Goatsucker . Old goatherds swear how all night long they hear The warning whirr and burring of the bird Who wakes with darkness and till dawn works hard Vampiring dry of milk each great goat udder. Moon full, moon dark, the chary dairy farmer Dreams that his fattest cattle dwindle, fevered By claw-cuts of the Goatsucker, alias Devil-bird, Its eye, flashlit, a chip of ruby fire.
So fables say the Goatsucker moves, masked from men's sight In an ebony air, on wings of witch cloth, Well-named, ill-famed a knavish fly-by-night, Yet it never milked any goat, nor dealt cow death And shadows only--cave-mouth bristle beset-- Cockchafers and the wan, green luna moth.
While the music played you worked by candlelight Those san francisco nights You were the best in town Just by chance you crossed the diamond with the pearl You turned it on the world That’s when you turned the world around Did you feel like jesus Did you realize That you were a champion in their eyes On the hill the stuff was laced with kerosene But yours was kitchen clean Everyone stopped to stare at your technicolor motor home Every a-frame had your number on the wall You must have had it all You’d go to l.a. on a dare And you’d go it alone Could you live forever Could you see the day Could you feel your whole world fall apart and fade away
Chorus: Get along, get along kid charlemagne Get along kid charlemagne
Now your patrons have all left you in the red Your low rent friends are dead This life can be very strange All those dayglow freaks who used to paint the face They’ve joined the human race Some things will never change Son you were mistaken You are obsolete Look at all the white men on the street
Clean this mess up else we’ll all end up in jail Those test tubes and the scale Just get them all out of here Is there gas in the car Yes, there’s gas in the car I think the people down the hall Know who you are
Careful what you carry ’cause the man is wise You are still an outlaw in their eyes
‘Perhaps not to be is to be without your being.’ . Perhaps not to be is to be without your being, without your going, that cuts noon light like a blue flower, without your passing later through fog and stones, without the torch you lift in your hand that others may not see as golden, that perhaps no one believed blossomed the glowing origin of the rose, without, in the end, your being, your coming suddenly, inspiringly, to know my life, blaze of the rose-tree, wheat of the breeze: and it follows that I am, because you are: it follows from ‘you are’, that I am, and we: and, because of love, you will, I will, We will, come to be.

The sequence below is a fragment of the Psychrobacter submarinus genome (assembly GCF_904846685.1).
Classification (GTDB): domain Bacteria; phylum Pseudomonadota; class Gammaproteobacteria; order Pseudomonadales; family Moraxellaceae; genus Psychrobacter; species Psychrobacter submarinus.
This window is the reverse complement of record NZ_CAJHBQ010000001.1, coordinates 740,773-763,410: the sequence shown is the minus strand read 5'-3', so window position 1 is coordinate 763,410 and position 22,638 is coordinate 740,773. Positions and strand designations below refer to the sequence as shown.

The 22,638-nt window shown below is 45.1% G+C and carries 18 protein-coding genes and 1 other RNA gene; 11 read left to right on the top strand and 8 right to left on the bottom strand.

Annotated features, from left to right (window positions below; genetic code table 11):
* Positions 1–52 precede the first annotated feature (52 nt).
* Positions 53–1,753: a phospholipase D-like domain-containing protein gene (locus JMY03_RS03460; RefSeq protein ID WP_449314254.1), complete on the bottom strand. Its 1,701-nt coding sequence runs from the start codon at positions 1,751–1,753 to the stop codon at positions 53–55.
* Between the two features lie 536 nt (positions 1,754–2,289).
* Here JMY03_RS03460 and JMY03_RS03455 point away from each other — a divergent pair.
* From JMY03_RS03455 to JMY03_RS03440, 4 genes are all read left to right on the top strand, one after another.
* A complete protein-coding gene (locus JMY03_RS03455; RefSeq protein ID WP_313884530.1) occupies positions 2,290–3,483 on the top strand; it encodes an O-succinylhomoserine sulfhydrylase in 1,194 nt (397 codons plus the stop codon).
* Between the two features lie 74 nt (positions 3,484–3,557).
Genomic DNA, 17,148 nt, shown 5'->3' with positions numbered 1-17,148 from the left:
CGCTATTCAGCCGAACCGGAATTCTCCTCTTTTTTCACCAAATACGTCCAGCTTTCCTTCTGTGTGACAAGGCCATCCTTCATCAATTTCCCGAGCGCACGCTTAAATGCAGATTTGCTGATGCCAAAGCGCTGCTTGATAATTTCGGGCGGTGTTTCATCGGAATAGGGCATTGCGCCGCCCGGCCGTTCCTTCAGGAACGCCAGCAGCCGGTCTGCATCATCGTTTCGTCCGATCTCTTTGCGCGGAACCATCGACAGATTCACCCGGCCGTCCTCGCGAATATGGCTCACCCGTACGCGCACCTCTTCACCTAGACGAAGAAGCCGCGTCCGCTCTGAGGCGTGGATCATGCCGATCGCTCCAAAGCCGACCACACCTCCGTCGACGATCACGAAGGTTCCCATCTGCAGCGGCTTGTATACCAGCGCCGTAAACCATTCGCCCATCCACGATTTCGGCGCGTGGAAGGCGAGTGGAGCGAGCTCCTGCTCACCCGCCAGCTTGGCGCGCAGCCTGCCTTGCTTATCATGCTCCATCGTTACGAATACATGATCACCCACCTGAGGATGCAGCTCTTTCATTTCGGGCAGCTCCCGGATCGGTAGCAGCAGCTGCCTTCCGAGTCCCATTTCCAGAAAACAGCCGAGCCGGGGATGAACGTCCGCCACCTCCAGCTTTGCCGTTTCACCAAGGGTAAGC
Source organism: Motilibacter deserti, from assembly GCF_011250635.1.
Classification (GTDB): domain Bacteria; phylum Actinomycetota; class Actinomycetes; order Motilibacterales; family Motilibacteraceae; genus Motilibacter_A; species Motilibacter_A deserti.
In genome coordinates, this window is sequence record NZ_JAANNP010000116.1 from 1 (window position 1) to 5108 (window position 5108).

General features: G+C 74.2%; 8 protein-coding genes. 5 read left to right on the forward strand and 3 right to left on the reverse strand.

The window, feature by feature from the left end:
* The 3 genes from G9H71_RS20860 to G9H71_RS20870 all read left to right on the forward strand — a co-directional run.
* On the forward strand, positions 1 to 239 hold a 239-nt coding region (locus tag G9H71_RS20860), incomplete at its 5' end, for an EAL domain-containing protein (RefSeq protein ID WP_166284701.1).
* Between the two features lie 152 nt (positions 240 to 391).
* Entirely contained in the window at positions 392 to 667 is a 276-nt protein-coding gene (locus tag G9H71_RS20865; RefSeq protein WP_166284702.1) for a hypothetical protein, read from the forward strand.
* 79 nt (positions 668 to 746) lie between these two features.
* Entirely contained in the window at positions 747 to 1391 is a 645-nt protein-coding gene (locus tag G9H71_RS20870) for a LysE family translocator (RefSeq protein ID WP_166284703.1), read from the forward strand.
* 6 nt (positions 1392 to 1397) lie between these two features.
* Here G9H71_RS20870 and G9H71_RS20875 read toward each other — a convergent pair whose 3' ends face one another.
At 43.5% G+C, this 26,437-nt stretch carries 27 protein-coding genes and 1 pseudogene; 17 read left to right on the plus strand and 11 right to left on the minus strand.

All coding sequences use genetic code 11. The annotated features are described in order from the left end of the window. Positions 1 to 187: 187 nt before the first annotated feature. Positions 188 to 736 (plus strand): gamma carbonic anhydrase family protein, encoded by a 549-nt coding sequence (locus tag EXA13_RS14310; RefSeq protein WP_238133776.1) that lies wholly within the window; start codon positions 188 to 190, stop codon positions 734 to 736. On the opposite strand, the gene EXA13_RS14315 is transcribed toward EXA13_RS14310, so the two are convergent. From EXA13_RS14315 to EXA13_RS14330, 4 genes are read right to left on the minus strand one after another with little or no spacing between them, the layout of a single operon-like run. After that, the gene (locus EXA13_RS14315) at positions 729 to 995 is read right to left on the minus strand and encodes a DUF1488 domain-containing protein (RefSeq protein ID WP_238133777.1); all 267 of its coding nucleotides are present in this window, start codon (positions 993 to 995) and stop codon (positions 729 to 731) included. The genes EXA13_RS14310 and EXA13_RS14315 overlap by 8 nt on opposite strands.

So Now? by Charles Bukowski . the words have come and gone, I sit ill. the phone rings, the cats sleep. Linda vacuums. I am waiting to live, waiting to die. I wish I could ring in some bravery. it's a lousy fix but the tree outside doesn't know: I watch it moving with the wind in the late afternoon sun. there's nothing to declare here, just a waiting. each faces it alone. Oh, I was once young, Oh, I was once unbelievably young! from Transit magazine, 1994
Iron Gate Pass at world's edge, Few travelers to be seen. One lowly official closes the gate, All day just see stone walls. Mountain bridge, a thousand dangerous steps, Narrow road winds between sharp cliffs. I climbing west tower to look, One glance and my head turns white!
There's just no accounting for happiness, or the way it turns up like a prodigal who comes back to the dust at your feet having squandered a fortune far away.
And how can you not forgive? You make a feast in honor of what was lost, and take from its place the finest garment, which you saved for an occasion you could not imagine, and you weep night and day to know that you were not abandoned, that happiness saved its most extreme form for you alone.
No, happiness is the uncle you never knew about, who flies a single-engine plane onto the grassy landing strip, hitchhikes into town, and inquires at every door until he finds you asleep midafternoon as you so often are during the unmerciful hours of your despair.
It comes to the monk in his cell. It comes to the woman sweeping the street with a birch broom, to the child whose mother has passed out from drink. It comes to the lover, to the dog chewing a sock, to the pusher, to the basket maker, and to the clerk stacking cans of carrots in the night. It even comes to the boulder in the perpetual shade of pine barrens, to rain falling on the open sea, to the wineglass, weary of holding wine.